One of the projects for this year is to get as many of the little unwanted trees taken care as we possibly can on the house lot. At this point, most of these are relatively ‘little’ ash trees. While ash trees can be spectacular, they can also grow into whip like forty to sixty foot tall spindles. The problem with those, aside from taking up space without any visual benefit, is that they are the most prone to the diseases and insects that are knocking out so many ashes. A dead chunk of ash falling from forty feet up is Not desirable.

We’d have dealt with them a long time ago. But, I know what I can’t do. And I can’t do precision felling. Nor am I willing to try to cut anything over the four inch rule. So they have stayed where they are.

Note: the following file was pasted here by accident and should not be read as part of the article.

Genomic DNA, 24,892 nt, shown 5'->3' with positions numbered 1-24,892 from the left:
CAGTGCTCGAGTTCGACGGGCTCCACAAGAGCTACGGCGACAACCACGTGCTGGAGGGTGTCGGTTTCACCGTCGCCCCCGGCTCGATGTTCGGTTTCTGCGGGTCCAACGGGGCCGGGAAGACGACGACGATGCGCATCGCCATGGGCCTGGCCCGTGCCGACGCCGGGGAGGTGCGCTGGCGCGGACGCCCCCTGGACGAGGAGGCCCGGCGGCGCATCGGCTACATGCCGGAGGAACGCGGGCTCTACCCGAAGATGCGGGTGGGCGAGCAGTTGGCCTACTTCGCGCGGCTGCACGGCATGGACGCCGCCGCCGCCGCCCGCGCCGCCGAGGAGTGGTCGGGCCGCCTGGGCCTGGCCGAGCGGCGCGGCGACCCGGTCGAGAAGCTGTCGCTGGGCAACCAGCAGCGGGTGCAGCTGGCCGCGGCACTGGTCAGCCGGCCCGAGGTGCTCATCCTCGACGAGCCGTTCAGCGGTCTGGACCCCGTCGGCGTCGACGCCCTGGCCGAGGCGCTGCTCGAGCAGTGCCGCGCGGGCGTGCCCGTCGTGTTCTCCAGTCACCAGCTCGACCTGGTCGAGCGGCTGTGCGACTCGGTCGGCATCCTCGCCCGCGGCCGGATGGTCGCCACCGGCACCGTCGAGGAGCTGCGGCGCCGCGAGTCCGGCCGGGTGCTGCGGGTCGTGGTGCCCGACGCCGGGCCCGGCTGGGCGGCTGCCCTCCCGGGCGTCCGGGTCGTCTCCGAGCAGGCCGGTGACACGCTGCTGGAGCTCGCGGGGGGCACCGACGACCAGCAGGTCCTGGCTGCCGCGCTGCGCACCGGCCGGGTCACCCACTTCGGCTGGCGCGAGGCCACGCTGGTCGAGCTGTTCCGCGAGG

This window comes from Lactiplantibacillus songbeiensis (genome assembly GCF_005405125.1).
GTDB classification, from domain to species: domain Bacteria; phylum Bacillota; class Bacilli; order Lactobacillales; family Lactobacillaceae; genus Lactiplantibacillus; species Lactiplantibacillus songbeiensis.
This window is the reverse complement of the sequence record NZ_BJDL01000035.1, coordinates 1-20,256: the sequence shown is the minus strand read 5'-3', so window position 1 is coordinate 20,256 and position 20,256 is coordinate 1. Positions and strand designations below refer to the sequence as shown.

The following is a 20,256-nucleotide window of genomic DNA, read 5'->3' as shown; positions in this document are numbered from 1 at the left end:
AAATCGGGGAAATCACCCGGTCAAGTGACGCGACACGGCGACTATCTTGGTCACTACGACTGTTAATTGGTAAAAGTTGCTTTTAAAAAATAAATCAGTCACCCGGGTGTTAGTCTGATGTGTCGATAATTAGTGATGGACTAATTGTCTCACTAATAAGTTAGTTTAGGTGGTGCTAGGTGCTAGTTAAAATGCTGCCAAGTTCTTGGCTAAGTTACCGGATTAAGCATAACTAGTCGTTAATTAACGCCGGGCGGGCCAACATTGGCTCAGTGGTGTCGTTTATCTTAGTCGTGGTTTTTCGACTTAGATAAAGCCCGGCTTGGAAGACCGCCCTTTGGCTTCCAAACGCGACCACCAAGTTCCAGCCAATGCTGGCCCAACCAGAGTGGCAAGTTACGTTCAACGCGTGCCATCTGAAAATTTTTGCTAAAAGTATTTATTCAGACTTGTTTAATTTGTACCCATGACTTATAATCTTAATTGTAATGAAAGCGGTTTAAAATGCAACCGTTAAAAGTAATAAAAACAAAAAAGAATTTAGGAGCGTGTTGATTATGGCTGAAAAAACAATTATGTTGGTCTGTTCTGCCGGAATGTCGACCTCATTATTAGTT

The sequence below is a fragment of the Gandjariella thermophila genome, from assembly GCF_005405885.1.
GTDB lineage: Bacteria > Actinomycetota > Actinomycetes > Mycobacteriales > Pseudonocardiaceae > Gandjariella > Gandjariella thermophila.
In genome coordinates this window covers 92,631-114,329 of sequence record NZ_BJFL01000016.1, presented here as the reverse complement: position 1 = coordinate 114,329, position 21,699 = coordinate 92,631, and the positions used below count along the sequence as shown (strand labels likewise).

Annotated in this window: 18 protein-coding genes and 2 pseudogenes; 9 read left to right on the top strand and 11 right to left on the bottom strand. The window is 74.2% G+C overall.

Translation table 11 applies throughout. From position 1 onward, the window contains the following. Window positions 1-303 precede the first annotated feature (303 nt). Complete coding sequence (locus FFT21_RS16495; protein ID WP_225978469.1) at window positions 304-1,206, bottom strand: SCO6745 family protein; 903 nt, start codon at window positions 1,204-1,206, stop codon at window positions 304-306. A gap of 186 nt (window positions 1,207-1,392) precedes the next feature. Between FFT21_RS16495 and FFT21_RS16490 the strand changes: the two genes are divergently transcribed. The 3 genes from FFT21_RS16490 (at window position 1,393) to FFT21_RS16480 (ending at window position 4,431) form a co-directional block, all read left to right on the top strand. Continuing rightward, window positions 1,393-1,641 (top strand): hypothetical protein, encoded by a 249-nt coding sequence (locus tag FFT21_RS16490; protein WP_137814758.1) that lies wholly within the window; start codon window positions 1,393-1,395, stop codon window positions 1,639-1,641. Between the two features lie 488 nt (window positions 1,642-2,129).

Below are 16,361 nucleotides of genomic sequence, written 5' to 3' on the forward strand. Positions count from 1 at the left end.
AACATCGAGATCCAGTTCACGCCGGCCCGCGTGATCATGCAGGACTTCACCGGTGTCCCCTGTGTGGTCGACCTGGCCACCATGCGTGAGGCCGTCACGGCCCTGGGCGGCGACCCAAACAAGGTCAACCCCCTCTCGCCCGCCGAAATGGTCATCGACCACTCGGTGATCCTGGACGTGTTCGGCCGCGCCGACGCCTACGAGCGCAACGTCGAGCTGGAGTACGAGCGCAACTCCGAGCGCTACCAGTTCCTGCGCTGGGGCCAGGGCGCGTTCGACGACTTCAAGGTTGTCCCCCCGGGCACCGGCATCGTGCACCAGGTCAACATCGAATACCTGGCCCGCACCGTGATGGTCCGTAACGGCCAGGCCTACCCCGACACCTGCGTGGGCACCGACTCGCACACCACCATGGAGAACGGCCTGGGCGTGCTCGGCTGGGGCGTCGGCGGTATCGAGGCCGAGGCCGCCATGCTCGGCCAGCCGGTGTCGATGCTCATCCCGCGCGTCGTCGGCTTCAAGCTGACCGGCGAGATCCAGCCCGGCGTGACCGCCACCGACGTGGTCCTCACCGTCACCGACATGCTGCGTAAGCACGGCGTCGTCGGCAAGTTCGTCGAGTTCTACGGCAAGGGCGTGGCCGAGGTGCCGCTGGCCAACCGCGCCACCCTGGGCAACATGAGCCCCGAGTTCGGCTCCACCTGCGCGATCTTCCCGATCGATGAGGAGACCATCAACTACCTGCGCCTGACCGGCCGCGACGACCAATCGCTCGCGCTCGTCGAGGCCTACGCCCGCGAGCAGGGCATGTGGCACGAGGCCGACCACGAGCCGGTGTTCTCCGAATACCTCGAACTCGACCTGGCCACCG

But sometimes even precision isn’t possible. One ash tree that I have finally gotten sufficiently tired of isn’t that Big (around fifty feet). But there is nowhere to put it. Thankfully, a bucket truck can reach it from the road.  It really should have been gotten rid of years ago:


For scale the wall is about three feet high.


It is in the center back of the picture, you can see that despite that problem with the trunk it is developing a decent crown and is remarkably healthy. That actually makes it a more pressing concern: at some point the weight of that crown will snap the trunk at that point. The only place it wants to go is straight towards the camera. It could be slightly shifted to the left, but even that would cause major damage to the Star Magnolia, the middle shrub in the back rank of shrubs.

Hopefully, we can get it out and I can fill the hole with something more appropriate for the space.

Trees will fall over and they will bash things. But there is no reason to set up for trouble.